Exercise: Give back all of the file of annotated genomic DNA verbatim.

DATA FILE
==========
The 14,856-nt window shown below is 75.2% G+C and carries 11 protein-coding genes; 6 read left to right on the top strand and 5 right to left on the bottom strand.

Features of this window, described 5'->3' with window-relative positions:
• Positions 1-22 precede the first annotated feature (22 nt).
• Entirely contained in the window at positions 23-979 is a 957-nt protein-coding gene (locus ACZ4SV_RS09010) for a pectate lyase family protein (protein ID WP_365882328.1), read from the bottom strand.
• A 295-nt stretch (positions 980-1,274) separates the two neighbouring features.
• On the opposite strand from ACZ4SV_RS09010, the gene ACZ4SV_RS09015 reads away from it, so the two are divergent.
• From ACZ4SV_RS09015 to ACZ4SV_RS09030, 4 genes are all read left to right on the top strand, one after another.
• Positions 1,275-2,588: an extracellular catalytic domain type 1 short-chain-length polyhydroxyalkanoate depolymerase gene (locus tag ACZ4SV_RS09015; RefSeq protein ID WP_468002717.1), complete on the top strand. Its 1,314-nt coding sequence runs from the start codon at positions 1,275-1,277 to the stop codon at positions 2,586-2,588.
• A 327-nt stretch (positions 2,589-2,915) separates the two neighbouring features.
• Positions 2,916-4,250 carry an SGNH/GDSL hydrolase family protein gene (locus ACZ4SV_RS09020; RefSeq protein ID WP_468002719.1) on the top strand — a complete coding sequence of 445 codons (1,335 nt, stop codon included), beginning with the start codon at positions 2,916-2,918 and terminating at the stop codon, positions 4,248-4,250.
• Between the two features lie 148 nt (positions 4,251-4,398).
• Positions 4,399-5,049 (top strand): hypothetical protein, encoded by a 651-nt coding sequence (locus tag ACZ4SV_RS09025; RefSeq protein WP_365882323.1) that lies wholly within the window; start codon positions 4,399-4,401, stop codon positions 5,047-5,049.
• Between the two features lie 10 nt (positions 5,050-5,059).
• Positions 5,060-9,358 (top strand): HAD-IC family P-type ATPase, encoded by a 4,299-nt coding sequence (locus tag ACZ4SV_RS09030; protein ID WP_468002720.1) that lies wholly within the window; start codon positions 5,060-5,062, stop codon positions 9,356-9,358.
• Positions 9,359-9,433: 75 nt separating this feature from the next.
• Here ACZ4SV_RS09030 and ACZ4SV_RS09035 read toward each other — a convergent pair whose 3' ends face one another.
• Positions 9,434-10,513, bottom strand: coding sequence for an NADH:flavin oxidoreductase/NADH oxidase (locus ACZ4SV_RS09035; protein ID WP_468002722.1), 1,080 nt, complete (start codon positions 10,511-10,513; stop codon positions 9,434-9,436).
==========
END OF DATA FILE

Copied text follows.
The 14,856-nt window shown below is 75.2% G+C and carries 11 protein-coding genes; 6 read left to right on the top strand and 5 right to left on the bottom strand.

Features of this window, described 5'->3' with window-relative positions:
• Positions 1-22 precede the first annotated feature (22 nt).
• Entirely contained in the window at positions 23-979 is a 957-nt protein-coding gene (locus ACZ4SV_RS09010) for a pectate lyase family protein (protein ID WP_365882328.1), read from the bottom strand.
• A 295-nt stretch (positions 980-1,274) separates the two neighbouring features.
• On the opposite strand from ACZ4SV_RS09010, the gene ACZ4SV_RS09015 reads away from it, so the two are divergent.
• From ACZ4SV_RS09015 to ACZ4SV_RS09030, 4 genes are all read left to right on the top strand, one after another.
• Positions 1,275-2,588: an extracellular catalytic domain type 1 short-chain-length polyhydroxyalkanoate depolymerase gene (locus tag ACZ4SV_RS09015; RefSeq protein ID WP_468002717.1), complete on the top strand. Its 1,314-nt coding sequence runs from the start codon at positions 1,275-1,277 to the stop codon at positions 2,586-2,588.
• A 327-nt stretch (positions 2,589-2,915) separates the two neighbouring features.
• Positions 2,916-4,250 carry an SGNH/GDSL hydrolase family protein gene (locus ACZ4SV_RS09020; RefSeq protein ID WP_468002719.1) on the top strand — a complete coding sequence of 445 codons (1,335 nt, stop codon included), beginning with the start codon at positions 2,916-2,918 and terminating at the stop codon, positions 4,248-4,250.
• Between the two features lie 148 nt (positions 4,251-4,398).
• Positions 4,399-5,049 (top strand): hypothetical protein, encoded by a 651-nt coding sequence (locus tag ACZ4SV_RS09025; RefSeq protein WP_365882323.1) that lies wholly within the window; start codon positions 4,399-4,401, stop codon positions 5,047-5,049.
• Between the two features lie 10 nt (positions 5,050-5,059).
• Positions 5,060-9,358 (top strand): HAD-IC family P-type ATPase, encoded by a 4,299-nt coding sequence (locus tag ACZ4SV_RS09030; protein ID WP_468002720.1) that lies wholly within the window; start codon positions 5,060-5,062, stop codon positions 9,356-9,358.
• Positions 9,359-9,433: 75 nt separating this feature from the next.
• Here ACZ4SV_RS09030 and ACZ4SV_RS09035 read toward each other — a convergent pair whose 3' ends face one another.
• Positions 9,434-10,513, bottom strand: coding sequence for an NADH:flavin oxidoreductase/NADH oxidase (locus ACZ4SV_RS09035; protein ID WP_468002722.1), 1,080 nt, complete (start codon positions 10,511-10,513; stop codon positions 9,434-9,436).